Monday, January 12, 2015

Gas Prices Under $2 in 15 States

They fall like dominoes. The number of states with the average price of a gallon of regular at less than $2 has reached 15. A year ago, the number was likely to have been zero.
These states are now across the nation, whereas a few weeks ago they were concentrated in areas close to Texas and the refineries on the Gulf of Mexico. Since transportation costs are a primary contributor to gasoline prices, that made sense. The impact of gas taxes is no longer a factor. Gas taxes range from $0.506 a gallon in New York to $0.080 in Alaska. Both states have average gas prices that are among the highest in America.

Here are the states with gas prices below $2, beginning with the least expensive: Missouri ($1.79), Oklahoma ($1.83), Kansas ($1.86), Texas ($1.92), New Mexico ($1.93), Minnesota ($1.95), Michigan ($1.96), Colorado ($1.97), Mississippi ($1.97), South Carolina ($1.97), Tennessee ($1.98), Louisiana ($1.98), Idaho ($1.98), Ohio ($1.98) and Iowa ($1.99).

Notably, these states run from the northern most tier of the country to the southernmost. North Dakota, the oil-rich world capital of fracking, has a gas price of $2.14. There are no refineries close to it. Its gas tax is 28th among all states at $0.24. Alaska’s transportation costs are worse. Although there may be refineries closer to Alaska, it is 3,000 miles from Houston, the center of the worlds’ largest refineries.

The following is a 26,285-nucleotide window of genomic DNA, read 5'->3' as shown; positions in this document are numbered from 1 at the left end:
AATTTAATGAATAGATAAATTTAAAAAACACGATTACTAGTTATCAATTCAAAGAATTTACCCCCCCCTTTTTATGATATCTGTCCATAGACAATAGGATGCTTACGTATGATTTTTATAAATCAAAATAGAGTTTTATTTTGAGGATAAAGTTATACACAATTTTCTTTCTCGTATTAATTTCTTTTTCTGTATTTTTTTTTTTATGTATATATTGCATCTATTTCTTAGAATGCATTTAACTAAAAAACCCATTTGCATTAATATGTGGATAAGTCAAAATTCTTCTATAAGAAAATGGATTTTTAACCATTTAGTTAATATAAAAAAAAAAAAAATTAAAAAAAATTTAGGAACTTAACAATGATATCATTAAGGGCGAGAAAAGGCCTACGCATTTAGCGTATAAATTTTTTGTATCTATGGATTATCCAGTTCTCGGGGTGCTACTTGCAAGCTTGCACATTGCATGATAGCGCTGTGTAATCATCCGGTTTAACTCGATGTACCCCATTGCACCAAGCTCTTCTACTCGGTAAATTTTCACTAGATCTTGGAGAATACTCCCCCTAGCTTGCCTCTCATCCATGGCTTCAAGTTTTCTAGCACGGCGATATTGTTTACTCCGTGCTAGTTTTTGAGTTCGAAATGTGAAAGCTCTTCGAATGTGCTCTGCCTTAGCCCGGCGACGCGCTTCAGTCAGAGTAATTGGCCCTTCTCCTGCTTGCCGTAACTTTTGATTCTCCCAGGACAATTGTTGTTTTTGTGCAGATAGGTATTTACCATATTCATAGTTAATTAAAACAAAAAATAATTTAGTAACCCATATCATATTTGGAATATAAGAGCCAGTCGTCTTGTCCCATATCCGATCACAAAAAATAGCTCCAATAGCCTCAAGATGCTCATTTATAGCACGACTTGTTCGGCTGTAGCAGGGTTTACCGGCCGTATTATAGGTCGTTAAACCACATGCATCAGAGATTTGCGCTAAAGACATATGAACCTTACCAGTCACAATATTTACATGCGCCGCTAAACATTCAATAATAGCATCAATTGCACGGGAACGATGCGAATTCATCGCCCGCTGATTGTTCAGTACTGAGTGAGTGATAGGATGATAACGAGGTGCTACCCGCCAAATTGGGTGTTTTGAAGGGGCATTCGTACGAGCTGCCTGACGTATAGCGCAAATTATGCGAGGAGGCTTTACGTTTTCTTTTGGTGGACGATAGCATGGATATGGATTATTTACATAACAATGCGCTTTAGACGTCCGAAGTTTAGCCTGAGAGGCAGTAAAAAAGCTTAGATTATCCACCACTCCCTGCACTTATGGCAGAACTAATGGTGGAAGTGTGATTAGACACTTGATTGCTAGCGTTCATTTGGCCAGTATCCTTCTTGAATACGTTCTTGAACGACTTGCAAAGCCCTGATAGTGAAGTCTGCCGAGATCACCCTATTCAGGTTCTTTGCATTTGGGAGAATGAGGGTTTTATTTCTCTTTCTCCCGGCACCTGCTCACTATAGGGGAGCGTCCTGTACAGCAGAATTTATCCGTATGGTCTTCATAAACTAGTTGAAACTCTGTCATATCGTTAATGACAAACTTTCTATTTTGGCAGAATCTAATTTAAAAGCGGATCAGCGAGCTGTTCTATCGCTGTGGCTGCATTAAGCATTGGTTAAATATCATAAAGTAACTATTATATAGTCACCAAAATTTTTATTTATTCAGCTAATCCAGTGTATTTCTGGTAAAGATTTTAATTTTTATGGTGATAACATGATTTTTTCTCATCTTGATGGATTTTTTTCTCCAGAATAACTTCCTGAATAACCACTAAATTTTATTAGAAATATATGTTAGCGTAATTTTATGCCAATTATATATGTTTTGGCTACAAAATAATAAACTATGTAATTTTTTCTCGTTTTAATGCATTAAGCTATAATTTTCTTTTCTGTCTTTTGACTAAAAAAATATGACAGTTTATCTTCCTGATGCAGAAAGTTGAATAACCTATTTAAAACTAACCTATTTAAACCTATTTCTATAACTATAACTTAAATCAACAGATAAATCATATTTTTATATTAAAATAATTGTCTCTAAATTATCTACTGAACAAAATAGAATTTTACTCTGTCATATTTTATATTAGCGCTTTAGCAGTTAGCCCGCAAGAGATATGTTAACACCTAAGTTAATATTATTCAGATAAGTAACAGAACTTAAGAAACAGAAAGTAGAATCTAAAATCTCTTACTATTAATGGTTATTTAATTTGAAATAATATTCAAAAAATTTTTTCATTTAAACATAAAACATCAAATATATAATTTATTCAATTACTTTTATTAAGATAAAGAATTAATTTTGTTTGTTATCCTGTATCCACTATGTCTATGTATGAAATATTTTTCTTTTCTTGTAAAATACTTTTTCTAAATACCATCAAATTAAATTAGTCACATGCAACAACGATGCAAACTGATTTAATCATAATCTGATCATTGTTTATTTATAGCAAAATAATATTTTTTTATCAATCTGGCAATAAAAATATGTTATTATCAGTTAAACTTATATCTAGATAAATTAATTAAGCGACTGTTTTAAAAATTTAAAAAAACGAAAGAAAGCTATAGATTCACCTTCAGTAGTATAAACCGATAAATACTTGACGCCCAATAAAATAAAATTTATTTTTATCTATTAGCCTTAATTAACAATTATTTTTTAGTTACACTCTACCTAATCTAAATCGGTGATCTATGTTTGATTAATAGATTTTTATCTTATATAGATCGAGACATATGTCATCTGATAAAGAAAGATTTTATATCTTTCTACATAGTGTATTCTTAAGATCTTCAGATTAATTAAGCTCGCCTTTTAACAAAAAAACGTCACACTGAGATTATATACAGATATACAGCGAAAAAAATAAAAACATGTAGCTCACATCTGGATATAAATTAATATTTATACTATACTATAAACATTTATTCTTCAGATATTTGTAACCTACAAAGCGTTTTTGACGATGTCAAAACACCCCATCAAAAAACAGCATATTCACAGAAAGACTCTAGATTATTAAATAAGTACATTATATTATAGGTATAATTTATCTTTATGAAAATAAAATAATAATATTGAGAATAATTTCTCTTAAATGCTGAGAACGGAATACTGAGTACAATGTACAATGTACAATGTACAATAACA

The number of states with sub-$2 gas will rise sharply for the next few months. Gas prices fall behind the price of oil as they go through the refinery and transportation costs. Gas prices nationwide are $2.18. A year ago the price of a gallon of regular nationwide was $3.31.

Many predictions call for oil prices to drop from their current level of $48 to $40 or even $30. Global demand continues to drop as recession-like economic signs have appeared in Japan and Europe. The economy of China is slowing. This price war has occurred because the U.S. frackers and OPEC (particularly Saudi Arabia) are fighting over market share.

The highest price of gas in the continental United States is in New York. It is $2.64 there and will not drop below $2. However, half of all states could fall below the number on the way down. The collapse of the price of gasoline has been that compete.
Sources: Gas Buddy and Tax Foundation

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